4. H.C. Bailey
In his hey-day, Henry Christopher Bailey was one of the genre’s major figures, lauded by T.S. Eliot as well as Agatha Christie and Dorothy L. Sayers. His main series detective was Reggie Fortune, and the longish short story showcased his talents to best effect. Bailey’s weakness was an over-elaborate prose style, but if you can look beyond the verbiage, There is a darkness at the heart of many of his tales, as well as the novel Shadow on the Wall, which is striking and memorable.
3. C. Daly King
Our top three begins with another American, a psychiatrist whose extraordinarily convoluted puzzles are at times maddening, but occasionally breathtaking. The Curious Mr Tarrant is a famous collection of short stories, but his three ‘obelist’ novels, each with an elaborate ‘cluefinder’ at the end, highlighting the clues in the text, fascinate me most. Obelists Fly High is a book I’ve always enjoyed—so much so that I pay tribute to it in a couple of different ways in my own latest novel, Mortmain Hall, a novel which revives the concept of the ‘cluefinder’.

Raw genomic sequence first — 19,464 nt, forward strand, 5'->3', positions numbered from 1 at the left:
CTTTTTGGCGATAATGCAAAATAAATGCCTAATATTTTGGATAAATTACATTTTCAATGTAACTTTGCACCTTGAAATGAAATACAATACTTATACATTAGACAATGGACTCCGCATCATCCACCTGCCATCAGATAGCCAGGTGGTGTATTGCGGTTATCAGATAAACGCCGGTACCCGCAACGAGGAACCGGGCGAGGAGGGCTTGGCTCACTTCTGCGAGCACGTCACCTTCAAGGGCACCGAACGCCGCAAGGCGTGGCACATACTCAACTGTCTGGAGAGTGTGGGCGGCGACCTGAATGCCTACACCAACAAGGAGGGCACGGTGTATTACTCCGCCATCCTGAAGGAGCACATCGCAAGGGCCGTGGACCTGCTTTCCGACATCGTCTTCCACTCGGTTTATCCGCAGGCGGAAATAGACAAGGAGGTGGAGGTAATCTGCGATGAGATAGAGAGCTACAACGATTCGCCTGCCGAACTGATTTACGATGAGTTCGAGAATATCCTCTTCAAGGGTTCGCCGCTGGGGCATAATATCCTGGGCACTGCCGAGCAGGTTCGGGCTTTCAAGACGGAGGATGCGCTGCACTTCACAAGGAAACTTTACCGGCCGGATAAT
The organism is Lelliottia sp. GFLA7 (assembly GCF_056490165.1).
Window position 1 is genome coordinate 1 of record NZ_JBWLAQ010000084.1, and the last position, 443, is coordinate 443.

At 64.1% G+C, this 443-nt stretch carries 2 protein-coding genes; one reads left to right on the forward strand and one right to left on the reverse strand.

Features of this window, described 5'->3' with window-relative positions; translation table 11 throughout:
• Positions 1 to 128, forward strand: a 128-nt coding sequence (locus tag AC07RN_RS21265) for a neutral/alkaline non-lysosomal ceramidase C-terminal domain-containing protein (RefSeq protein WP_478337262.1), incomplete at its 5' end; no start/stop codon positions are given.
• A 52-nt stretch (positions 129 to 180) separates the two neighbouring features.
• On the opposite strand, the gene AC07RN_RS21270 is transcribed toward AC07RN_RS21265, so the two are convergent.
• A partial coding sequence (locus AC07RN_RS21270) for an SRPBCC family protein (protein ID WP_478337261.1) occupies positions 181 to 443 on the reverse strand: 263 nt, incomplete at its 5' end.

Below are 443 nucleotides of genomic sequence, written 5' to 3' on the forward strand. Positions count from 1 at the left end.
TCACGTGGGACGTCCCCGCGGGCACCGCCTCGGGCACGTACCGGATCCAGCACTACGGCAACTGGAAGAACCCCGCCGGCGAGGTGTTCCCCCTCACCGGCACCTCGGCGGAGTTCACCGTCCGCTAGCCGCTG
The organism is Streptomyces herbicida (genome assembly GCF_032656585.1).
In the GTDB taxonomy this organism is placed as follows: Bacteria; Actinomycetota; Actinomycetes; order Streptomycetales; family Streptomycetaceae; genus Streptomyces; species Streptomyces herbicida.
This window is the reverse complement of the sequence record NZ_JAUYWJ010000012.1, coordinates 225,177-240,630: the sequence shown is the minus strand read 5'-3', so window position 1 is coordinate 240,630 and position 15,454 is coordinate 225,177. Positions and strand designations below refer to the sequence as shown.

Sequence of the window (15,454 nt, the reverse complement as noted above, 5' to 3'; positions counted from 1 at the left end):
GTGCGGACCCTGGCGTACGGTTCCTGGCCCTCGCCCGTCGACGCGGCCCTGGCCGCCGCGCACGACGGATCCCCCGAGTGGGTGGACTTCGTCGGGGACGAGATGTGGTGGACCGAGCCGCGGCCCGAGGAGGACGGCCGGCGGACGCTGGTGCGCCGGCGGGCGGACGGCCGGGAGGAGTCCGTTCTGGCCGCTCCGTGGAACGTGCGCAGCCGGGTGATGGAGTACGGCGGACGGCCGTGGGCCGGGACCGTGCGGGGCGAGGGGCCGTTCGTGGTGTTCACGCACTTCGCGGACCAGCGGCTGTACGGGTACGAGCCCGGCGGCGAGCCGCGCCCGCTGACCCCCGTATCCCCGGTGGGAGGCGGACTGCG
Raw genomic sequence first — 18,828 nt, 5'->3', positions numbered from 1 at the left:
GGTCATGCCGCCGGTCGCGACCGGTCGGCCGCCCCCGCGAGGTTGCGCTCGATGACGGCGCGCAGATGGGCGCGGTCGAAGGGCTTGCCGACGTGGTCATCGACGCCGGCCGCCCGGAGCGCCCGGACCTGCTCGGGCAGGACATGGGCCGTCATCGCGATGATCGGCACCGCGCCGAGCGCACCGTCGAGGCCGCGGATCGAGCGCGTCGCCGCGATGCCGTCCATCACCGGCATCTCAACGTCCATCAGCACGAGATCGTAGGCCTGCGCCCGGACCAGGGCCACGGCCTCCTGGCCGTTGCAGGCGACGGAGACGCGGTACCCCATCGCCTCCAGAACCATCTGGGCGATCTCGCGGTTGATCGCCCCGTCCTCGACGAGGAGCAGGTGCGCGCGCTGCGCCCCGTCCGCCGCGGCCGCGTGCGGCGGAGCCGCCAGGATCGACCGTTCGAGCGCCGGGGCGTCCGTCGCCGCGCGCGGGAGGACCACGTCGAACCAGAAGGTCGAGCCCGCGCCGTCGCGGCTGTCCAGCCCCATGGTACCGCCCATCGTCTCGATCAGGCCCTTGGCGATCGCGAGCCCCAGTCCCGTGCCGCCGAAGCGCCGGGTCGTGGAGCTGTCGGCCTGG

2. Elisabeth Sanxay Holding
Holding was an American writer whose admirers included Raymond Chandler, but her gripping books have, since her death, not received the scale of admiration that I think they deserve. Following in Marie Belloc Lowndes’ footsteps, she developed the notion of domestic suspense in subtle novels of character and mounting tension such as The Unfinished Crime. Her post-war books are better-known, but those she wrote in the 1930s are also highly readable.
1. Henry Wade
Sir Henry Aubrey-Fletcher was a baronet, a member of the landed gentry who—unlike most Golden Age writers—had an insider’s perspective on country house life. Privileged as his origins were, he wrote with compassion and understanding about people with troubled lives, ranging from a career burglar in Released for Death to a prostitute in Lonely Magdalen. He was a former Grenadier Guard, wounded and decorated during the Great War, and the consequences of war resonate in many of his stories. His crime fiction is remarkably varied—classic puzzles, police procedurals, inverted mysteries, even a witty account of the misadventures of a serial killer—and his mastery of plot is allied to a focus on character that was ahead of its time.